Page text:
Monday, March 22, 2010

Reflect, Refract, Retreat, Repeat

     The other evening I went to visit my grandma at St. Joseph’s Little Sisters of the Poor. My mom was already there when I arrived. My grandmother, who I call Gram, was delighted to see me, as she always is. It’s so nice to walk in a room and see someone’s face light up just because you’re there. I didn’t bring her flowers, a card, or even a used book I thought she might like to read. I just showed up.
     Gram asked me the usual questions, genuinely interested in my answers. She already knew some of what my week had been like since my mom visits her every evening and catches her up on what’s going on with the family.      Looking around her room, I smiled at the fresh flowers my mom had brought from her garden and put in a vase. My mom has taped up pictures of my grandma when she was younger on the inside of the door to her room. I knew the books on the table next to the recliner where I was sitting were most likely ones my mom had brought to my grandma, who is also both a prayer warrior and a voracious reader. Framed pictures are placed around the room of people who Gram loves and who love her.
     My grandma still amazes me. At 87, after being through so much physically, spiritually, and emotionally over the years, she still takes joy in attending Mass every day, playing games of bridge, watching golf on TV, visiting with friends and family, reading, spending time outside, watching movies, eating out, discussing current events, and being involved in the 40 Days for Life movement by offering her prayers from the nursing home. She’s made many friends at Little Sisters because of her friendliness and concern for others. She takes joy in the simple things.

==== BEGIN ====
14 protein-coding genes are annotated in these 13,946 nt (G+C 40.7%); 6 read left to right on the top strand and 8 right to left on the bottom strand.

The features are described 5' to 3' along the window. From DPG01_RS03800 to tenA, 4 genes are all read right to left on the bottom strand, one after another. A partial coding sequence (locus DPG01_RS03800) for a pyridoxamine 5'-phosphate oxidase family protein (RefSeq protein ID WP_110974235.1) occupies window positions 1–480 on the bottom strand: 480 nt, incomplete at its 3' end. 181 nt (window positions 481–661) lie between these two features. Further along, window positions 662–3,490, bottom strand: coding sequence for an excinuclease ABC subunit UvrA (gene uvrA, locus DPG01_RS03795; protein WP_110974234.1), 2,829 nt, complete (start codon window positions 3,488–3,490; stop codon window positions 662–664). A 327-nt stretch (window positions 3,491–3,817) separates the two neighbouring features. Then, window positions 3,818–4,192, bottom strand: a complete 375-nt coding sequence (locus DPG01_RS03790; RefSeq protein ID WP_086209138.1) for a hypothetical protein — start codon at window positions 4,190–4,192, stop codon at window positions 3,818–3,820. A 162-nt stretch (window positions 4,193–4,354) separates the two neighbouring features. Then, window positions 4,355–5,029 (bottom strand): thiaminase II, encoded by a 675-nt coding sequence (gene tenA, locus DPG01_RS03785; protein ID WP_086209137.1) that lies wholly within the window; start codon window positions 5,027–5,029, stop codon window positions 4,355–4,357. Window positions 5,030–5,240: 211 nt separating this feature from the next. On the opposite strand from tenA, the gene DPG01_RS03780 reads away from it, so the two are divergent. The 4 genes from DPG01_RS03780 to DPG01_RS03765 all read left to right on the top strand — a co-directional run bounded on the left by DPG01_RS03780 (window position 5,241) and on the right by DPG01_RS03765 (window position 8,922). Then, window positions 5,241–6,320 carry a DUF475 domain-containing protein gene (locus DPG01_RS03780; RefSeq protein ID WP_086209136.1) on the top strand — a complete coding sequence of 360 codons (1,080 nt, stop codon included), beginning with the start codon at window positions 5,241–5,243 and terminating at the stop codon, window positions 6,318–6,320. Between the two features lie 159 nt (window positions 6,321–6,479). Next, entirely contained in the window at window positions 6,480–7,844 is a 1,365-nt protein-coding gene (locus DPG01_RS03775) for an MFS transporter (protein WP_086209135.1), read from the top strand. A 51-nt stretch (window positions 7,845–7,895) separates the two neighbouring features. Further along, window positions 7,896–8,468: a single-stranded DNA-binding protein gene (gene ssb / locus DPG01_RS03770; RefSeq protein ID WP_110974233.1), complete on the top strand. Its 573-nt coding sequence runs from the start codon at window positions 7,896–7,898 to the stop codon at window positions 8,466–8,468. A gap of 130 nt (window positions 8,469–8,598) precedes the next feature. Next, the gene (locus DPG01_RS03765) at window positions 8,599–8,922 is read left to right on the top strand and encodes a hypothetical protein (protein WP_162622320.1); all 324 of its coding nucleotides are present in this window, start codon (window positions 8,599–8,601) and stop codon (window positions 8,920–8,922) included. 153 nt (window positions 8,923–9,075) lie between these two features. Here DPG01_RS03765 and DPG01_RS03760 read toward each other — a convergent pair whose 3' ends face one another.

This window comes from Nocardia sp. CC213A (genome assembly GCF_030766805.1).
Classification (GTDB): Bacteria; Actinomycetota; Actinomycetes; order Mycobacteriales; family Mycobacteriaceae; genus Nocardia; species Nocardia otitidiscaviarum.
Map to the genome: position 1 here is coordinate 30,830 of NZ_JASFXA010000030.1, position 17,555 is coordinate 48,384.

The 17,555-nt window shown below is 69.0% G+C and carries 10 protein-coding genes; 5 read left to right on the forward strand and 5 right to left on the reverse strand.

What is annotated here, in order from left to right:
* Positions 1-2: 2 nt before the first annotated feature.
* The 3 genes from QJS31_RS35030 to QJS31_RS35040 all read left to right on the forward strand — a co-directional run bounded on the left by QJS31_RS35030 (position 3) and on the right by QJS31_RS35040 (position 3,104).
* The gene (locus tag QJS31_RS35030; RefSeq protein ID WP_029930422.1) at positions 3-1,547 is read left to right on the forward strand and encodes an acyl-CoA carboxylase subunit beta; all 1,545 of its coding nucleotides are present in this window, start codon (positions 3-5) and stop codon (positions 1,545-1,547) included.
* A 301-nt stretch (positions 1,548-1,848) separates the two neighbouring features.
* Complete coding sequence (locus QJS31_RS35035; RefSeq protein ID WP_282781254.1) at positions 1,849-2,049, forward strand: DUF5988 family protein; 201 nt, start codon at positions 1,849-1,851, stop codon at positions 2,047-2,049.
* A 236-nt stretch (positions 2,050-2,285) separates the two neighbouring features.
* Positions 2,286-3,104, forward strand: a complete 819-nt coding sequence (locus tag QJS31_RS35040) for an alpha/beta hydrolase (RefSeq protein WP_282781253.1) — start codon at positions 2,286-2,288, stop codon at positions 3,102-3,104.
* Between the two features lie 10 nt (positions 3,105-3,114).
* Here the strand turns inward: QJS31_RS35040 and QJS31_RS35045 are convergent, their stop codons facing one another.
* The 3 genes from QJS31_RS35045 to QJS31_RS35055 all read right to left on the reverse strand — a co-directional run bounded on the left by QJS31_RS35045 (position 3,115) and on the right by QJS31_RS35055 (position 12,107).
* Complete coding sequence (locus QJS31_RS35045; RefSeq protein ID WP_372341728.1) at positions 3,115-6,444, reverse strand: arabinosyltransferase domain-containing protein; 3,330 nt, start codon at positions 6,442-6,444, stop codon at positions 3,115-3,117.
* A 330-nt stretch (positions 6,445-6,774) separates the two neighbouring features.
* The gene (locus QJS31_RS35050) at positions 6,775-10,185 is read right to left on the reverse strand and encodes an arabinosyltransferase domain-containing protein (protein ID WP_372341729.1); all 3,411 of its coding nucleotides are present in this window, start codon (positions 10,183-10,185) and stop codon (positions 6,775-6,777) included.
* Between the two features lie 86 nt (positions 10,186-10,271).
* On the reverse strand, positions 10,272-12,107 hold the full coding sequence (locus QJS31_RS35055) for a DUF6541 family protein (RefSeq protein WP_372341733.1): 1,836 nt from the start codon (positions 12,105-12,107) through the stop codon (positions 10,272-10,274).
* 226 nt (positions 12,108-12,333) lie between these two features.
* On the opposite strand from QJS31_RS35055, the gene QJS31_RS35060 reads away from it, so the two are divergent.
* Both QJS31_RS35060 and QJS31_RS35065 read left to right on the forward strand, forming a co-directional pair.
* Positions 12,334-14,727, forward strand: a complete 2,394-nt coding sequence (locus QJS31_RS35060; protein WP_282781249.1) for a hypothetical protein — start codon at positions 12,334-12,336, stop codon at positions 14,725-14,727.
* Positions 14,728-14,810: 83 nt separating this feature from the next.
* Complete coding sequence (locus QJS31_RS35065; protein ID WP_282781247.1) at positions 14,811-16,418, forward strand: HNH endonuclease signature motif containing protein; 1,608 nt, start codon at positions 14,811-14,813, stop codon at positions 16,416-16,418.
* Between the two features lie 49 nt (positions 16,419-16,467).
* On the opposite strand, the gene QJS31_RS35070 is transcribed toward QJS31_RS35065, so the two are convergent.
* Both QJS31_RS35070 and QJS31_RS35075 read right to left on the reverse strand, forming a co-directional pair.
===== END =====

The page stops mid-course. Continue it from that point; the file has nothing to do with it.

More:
While I was sitting there visiting with the two women who have taught me so much about love, friendship, kindness, and caring for others, I noticed a small framed cross-stitch next to my Gram’s TV. I recognized it as one I’d made for her at least four or five years ago. Next to a flower, I stitched, “Those who bring sunshine to the lives of others cannot keep it from themselves.” I found it ironically uplifting to see one of the handmade gifts I’d given my grandma in a spot where she’d see it every day.
     I’d been feeling guilty about not visiting her recently or even sending her a card, yet right in a prominent place was a reminder of the influence she’s had on my life. Sometimes it’s nice to know that the love and encouragement from others continues long after the visit is over, even when no cards come in the mail, even when the only times we see their faces are when we close our eyes to pray.
     Lord, please help us see, acknowledge, respect, and reflect Your light in others, Your light in ourselves. Teach us to have an attitude of gratitude for the people in our lives who have given us so much love, taught us so many lessons, and ultimately brought us closer to You. Amen.
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